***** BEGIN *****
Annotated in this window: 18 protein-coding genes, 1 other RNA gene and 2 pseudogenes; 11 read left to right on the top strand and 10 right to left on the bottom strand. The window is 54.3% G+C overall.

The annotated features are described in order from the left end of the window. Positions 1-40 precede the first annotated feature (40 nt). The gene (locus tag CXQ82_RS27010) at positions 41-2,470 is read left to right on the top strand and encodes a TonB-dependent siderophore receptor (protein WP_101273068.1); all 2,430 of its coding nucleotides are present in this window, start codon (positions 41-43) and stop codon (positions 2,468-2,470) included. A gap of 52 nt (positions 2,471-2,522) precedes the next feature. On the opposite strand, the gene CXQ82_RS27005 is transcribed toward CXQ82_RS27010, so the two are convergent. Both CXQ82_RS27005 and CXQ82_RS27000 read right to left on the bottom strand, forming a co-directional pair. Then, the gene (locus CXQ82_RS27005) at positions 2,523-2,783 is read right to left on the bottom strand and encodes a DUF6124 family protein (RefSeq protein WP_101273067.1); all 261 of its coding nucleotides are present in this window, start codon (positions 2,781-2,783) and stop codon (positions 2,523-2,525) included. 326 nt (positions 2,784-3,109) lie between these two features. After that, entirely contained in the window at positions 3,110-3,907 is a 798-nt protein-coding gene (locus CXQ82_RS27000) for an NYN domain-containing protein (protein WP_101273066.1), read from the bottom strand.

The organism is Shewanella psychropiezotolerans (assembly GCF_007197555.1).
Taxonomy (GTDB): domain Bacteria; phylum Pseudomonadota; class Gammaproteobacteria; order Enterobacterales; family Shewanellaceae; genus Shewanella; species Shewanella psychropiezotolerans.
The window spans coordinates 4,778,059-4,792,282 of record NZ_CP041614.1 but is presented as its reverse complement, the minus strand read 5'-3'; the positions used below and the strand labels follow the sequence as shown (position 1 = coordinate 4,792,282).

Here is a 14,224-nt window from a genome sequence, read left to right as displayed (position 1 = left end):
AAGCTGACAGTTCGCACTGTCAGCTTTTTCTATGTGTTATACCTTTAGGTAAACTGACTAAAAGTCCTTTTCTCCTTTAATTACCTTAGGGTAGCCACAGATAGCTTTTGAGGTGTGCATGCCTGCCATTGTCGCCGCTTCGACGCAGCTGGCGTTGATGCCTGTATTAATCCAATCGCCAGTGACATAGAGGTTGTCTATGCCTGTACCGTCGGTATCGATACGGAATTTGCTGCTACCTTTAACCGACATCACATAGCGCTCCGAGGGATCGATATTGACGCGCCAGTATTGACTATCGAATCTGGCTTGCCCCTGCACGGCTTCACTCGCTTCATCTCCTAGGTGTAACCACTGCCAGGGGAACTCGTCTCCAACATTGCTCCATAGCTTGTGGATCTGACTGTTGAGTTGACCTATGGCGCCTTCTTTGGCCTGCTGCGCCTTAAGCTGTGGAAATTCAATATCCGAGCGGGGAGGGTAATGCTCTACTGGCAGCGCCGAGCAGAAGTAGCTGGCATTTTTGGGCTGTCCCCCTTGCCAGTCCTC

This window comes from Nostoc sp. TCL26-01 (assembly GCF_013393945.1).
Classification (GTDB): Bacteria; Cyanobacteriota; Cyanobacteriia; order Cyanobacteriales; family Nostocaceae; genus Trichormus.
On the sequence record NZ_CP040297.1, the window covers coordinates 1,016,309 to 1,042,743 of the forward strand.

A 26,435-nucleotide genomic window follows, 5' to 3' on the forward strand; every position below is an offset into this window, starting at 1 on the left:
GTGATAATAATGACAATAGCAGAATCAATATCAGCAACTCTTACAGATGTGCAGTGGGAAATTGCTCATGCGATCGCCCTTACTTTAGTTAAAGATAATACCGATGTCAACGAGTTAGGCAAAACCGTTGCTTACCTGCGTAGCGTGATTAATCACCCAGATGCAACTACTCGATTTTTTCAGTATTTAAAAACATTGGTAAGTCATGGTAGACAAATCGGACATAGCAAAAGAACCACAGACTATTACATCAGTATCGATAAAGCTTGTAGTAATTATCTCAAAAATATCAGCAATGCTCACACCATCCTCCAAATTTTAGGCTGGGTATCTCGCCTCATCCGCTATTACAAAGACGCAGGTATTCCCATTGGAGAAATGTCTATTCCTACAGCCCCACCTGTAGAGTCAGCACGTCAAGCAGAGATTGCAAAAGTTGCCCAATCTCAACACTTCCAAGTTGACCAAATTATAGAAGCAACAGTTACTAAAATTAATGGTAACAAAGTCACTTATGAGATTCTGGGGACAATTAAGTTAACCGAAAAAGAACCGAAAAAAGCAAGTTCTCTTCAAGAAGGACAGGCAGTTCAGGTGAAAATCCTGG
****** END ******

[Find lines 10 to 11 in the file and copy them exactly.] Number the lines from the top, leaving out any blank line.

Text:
On the sequence record NZ_CP040297.1, the window covers coordinates 1,016,309 to 1,042,743 of the forward strand.

A 26,435-nucleotide genomic window follows, 5' to 3' on the forward strand; every position below is an offset into this window, starting at 1 on the left: